Food Safety Rules the Latest to be Weakened During Regulatory Review

by Katie Greenhaw, 4/8/2013

Recently disclosed documents show that the Office of Information and Regulatory Affairs (OIRA) weakened a proposed Food and Drug Administration (FDA) food safety rule. During the regulatory review process, OIRA removed important safety testing requirements from the "preventative controls" rule, which were intended to prevent foodborne pathogens from entering the food supply. Unfortunately, this is nothing new. OIRA has a long track record of changing the draft rules it reviews, often weakening them to appease regulated entities. In this case, the public was made aware of the rule revisions only because FDA followed the requirement to disclose changes made during OIRA review.

Congress tasked the FDA with issuing a set of new food safety standards when it passed the Food Safety Modernization Act (FSMA) in 2011. The FDA finally released some of these proposals in January 2013, including one rule that would require food facilities to develop and implement controls to significantly minimize or prevent hazards. FDA had included in the draft rule requirements to conduct environmental monitoring for pathogens and finished product testing. In the published proposal, these requirements were removed from the text of the rule and only mentioned in an appendix.

Later, when FDA published both the draft it submitted to OIRA for review and the proposal that was ultimately published for public comment, it became clear that testing requirements had been stripped from FDA's original draft. This is not the first time an agency's original idea was supplanted by a weaker version during OIRA review.

Track Record of Rule Changes and Lackluster Transparency

Executive Order 12866 requires agencies to submit all significant proposed and final rules to OIRA, housed within the Office of Management and Budget (OMB) at the White House, for review before they are published for public comment or finalized. It also requires agencies to "[i]dentify for the public, in a complete, clear, and simple manner, the substantive changes between the draft submitted to OIRA for review and the action subsequently announced." The agency must also identify those changes that were made at the suggestion or recommendation of OIRA. Despite this requirement, agencies rarely disclose what changes OIRA makes to rules.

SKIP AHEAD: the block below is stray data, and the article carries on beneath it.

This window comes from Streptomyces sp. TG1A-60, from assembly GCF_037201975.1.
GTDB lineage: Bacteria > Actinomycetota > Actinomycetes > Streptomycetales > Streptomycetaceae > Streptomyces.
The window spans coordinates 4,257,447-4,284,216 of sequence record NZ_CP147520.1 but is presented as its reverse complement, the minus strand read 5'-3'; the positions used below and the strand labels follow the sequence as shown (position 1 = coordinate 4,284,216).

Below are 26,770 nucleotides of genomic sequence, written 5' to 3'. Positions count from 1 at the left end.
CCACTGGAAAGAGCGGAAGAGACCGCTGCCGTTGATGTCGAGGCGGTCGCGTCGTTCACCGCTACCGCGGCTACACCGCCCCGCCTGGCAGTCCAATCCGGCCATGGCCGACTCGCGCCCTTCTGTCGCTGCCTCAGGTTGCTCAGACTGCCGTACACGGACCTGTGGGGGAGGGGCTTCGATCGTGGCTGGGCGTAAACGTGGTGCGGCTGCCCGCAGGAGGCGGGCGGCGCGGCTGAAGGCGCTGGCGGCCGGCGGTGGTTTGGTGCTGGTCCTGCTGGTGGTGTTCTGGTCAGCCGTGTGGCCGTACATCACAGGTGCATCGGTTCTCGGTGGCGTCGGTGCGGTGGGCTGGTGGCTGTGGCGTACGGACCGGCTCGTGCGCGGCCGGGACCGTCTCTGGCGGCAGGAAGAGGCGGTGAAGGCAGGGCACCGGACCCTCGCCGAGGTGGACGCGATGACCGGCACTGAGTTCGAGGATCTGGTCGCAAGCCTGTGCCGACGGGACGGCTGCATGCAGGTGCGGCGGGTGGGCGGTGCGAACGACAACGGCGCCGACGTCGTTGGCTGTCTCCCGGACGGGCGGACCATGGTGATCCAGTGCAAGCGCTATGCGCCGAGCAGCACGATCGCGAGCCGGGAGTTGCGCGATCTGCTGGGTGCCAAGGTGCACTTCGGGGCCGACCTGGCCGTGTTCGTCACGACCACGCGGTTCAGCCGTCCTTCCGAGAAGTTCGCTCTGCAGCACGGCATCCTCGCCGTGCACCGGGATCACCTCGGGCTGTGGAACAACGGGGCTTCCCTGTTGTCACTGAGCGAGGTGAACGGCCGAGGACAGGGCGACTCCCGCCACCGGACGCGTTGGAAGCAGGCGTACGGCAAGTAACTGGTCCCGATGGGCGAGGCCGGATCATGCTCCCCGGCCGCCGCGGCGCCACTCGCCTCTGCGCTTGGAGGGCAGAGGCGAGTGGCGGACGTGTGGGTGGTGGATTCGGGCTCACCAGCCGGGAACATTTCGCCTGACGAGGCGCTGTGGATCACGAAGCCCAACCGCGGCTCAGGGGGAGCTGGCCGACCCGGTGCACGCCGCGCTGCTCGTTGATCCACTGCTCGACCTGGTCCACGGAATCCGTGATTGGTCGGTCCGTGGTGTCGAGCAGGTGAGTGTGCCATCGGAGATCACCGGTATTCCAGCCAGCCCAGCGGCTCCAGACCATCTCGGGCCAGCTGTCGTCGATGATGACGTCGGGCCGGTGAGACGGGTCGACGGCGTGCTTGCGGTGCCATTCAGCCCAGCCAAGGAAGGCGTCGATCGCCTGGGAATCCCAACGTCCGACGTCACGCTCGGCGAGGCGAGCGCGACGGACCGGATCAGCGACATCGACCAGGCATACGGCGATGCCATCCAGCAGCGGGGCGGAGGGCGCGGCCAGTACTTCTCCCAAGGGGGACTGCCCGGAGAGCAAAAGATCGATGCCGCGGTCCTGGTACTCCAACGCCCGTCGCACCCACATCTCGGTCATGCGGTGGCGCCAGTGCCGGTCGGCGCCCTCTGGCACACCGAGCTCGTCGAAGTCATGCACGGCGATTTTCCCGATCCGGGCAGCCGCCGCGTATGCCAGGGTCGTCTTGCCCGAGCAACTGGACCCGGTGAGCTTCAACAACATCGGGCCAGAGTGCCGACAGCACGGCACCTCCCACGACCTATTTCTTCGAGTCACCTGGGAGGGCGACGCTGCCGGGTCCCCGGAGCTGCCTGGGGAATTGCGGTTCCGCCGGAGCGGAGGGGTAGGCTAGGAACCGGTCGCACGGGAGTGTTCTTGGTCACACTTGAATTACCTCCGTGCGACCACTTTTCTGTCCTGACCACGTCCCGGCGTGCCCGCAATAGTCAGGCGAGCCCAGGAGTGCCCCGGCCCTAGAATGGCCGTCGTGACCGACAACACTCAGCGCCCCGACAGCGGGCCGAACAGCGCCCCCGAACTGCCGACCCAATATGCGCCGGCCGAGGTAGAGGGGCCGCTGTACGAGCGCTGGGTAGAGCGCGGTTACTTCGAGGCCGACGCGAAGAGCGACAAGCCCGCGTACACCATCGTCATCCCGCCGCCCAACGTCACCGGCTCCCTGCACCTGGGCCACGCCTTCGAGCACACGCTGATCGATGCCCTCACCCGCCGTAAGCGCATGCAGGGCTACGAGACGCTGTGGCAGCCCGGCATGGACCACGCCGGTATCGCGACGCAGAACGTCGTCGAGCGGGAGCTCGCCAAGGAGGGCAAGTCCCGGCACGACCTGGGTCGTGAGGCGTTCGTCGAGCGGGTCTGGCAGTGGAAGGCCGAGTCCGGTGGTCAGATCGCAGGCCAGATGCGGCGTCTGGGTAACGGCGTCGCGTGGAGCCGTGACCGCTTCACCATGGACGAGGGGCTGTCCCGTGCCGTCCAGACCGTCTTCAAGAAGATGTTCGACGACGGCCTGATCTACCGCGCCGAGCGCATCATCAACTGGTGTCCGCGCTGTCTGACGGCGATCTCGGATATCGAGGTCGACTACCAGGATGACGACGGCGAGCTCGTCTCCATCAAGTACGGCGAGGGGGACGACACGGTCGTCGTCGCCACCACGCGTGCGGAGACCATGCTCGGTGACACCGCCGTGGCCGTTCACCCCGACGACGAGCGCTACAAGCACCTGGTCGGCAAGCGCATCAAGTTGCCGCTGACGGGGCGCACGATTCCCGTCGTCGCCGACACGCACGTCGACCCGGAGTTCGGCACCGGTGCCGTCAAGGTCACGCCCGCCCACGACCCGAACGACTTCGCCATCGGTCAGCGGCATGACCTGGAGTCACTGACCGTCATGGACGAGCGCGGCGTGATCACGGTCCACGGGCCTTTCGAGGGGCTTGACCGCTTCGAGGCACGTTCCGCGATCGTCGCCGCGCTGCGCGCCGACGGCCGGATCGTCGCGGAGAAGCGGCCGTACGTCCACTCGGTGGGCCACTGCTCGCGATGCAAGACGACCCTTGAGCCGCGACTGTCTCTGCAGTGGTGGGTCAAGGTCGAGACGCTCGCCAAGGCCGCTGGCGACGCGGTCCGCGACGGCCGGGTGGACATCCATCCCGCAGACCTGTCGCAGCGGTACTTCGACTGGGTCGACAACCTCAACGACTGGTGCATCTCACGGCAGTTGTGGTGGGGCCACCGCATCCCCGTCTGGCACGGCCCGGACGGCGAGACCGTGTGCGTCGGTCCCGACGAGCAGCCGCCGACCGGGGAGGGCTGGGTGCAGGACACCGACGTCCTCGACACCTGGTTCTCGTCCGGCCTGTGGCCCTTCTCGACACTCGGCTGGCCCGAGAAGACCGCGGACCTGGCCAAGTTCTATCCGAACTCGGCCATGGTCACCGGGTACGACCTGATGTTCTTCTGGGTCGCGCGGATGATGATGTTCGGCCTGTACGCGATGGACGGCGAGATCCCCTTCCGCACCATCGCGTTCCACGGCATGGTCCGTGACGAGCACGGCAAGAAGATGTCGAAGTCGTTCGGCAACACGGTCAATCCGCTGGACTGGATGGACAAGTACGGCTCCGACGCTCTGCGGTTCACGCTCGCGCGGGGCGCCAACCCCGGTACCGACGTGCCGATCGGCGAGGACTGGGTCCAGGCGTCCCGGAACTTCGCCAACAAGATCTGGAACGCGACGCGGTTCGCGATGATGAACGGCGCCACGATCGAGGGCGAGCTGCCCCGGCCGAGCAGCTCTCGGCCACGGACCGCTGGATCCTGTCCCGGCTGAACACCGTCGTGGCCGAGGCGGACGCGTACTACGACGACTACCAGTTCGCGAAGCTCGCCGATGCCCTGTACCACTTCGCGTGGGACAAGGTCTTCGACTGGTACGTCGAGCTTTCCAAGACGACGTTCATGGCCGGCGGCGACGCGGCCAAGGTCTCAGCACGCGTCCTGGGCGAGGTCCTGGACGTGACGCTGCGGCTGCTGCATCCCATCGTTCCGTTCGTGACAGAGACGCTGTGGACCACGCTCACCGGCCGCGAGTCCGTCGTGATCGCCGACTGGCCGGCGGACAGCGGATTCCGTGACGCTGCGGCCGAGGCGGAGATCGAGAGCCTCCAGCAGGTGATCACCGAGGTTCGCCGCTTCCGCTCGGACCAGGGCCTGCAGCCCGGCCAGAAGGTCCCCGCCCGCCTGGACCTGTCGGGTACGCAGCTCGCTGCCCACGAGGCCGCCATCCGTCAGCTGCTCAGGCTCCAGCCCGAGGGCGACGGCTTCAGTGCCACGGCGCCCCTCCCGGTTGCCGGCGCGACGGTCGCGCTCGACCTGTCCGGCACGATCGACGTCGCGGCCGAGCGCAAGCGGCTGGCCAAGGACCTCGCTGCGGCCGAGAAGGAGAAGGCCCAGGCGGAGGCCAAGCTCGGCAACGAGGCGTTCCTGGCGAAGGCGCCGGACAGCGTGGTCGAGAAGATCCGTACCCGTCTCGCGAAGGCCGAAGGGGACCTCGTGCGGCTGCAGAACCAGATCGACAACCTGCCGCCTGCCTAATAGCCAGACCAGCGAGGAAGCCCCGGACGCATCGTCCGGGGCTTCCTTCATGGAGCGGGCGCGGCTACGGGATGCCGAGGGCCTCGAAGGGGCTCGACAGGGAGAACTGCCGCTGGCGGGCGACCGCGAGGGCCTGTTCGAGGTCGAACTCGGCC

Even when agencies disclose the changes made to the original draft during review, it is not always clear which changes were made at the behest of OIRA, and it can be nearly impossible to determine exactly when the changes were made and the reasons or motivations for the changes. This lack of adequate disclosure and thorough explanation is especially disconcerting given OIRA's tendency to weaken rules.

The documents that FDA disclosed illustrate this pattern. It was apparent from the drafts that "FDA thought testing was critical to effective preventive control programs and OMB made them take it out," David Plunkett of the Center for Science in the Public Interest told The Huffington Post. "It's OMB once again protecting corporate bottom lines at the expense of protection for public health," Plunkett also explained to Food Safety News.